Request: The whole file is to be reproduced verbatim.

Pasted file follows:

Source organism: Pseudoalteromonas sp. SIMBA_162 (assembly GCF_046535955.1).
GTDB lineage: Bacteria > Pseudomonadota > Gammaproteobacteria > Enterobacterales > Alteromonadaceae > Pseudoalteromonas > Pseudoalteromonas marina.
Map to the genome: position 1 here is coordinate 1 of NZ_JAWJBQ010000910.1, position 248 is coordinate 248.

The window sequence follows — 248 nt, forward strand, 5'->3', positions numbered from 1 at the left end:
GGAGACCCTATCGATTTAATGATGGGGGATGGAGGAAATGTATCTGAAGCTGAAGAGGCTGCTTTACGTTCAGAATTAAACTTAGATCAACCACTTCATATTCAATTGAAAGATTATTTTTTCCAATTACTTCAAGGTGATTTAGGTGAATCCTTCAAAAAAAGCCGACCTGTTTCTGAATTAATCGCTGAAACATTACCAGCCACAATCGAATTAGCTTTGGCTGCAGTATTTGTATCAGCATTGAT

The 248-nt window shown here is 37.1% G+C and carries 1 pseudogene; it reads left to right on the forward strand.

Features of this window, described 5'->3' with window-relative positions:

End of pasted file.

Source organism: Pseudoalteromonas sp. SIMBA_162 (assembly GCF_046535955.1).
GTDB lineage: Bacteria > Pseudomonadota > Gammaproteobacteria > Enterobacterales > Alteromonadaceae > Pseudoalteromonas > Pseudoalteromonas marina.
Map to the genome: position 1 here is coordinate 1 of NZ_JAWJBQ010000910.1, position 248 is coordinate 248.

The window sequence follows — 248 nt, forward strand, 5'->3', positions numbered from 1 at the left end:
GGAGACCCTATCGATTTAATGATGGGGGATGGAGGAAATGTATCTGAAGCTGAAGAGGCTGCTTTACGTTCAGAATTAAACTTAGATCAACCACTTCATATTCAATTGAAAGATTATTTTTTCCAATTACTTCAAGGTGATTTAGGTGAATCCTTCAAAAAAAGCCGACCTGTTTCTGAATTAATCGCTGAAACATTACCAGCCACAATCGAATTAGCTTTGGCTGCAGTATTTGTATCAGCATTGAT

The 248-nt window shown here is 37.1% G+C and carries 1 pseudogene; it reads left to right on the forward strand.

Features of this window, described 5'->3' with window-relative positions: